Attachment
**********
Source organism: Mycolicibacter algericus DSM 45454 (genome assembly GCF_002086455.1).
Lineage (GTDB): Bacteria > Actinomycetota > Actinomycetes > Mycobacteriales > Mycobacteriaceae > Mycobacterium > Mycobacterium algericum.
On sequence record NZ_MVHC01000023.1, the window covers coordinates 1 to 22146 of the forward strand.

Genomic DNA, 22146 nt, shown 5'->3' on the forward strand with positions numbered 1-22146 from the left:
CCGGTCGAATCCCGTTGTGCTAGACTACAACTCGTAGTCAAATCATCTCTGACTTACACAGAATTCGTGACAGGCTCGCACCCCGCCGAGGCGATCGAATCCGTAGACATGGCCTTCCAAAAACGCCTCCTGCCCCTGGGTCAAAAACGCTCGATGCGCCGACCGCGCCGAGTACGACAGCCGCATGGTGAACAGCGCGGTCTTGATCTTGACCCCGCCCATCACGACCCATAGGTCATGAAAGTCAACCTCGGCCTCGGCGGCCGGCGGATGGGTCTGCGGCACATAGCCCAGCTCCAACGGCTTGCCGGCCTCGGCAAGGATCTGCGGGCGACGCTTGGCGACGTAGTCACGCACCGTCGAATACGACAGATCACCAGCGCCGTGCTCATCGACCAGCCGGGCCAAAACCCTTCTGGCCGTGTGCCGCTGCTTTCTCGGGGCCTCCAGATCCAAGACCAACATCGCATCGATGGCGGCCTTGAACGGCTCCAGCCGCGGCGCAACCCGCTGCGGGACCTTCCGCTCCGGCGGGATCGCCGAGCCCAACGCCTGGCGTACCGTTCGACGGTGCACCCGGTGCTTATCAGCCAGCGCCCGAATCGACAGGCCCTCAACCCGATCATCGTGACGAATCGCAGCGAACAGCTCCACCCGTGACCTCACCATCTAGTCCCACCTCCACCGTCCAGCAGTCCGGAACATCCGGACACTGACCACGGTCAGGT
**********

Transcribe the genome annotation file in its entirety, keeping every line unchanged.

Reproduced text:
Source organism: Mycolicibacter algericus DSM 45454 (genome assembly GCF_002086455.1).
Lineage (GTDB): Bacteria > Actinomycetota > Actinomycetes > Mycobacteriales > Mycobacteriaceae > Mycobacterium > Mycobacterium algericum.
On sequence record NZ_MVHC01000023.1, the window covers coordinates 1 to 22146 of the forward strand.

Genomic DNA, 22146 nt, shown 5'->3' on the forward strand with positions numbered 1-22146 from the left:
CCGGTCGAATCCCGTTGTGCTAGACTACAACTCGTAGTCAAATCATCTCTGACTTACACAGAATTCGTGACAGGCTCGCACCCCGCCGAGGCGATCGAATCCGTAGACATGGCCTTCCAAAAACGCCTCCTGCCCCTGGGTCAAAAACGCTCGATGCGCCGACCGCGCCGAGTACGACAGCCGCATGGTGAACAGCGCGGTCTTGATCTTGACCCCGCCCATCACGACCCATAGGTCATGAAAGTCAACCTCGGCCTCGGCGGCCGGCGGATGGGTCTGCGGCACATAGCCCAGCTCCAACGGCTTGCCGGCCTCGGCAAGGATCTGCGGGCGACGCTTGGCGACGTAGTCACGCACCGTCGAATACGACAGATCACCAGCGCCGTGCTCATCGACCAGCCGGGCCAAAACCCTTCTGGCCGTGTGCCGCTGCTTTCTCGGGGCCTCCAGATCCAAGACCAACATCGCATCGATGGCGGCCTTGAACGGCTCCAGCCGCGGCGCAACCCGCTGCGGGACCTTCCGCTCCGGCGGGATCGCCGAGCCCAACGCCTGGCGTACCGTTCGACGGTGCACCCGGTGCTTATCAGCCAGCGCCCGAATCGACAGGCCCTCAACCCGATCATCGTGACGAATCGCAGCGAACAGCTCCACCCGTGACCTCACCATCTAGTCCCACCTCCACCGTCCAGCAGTCCGGAACATCCGGACACTGACCACGGTCAGGT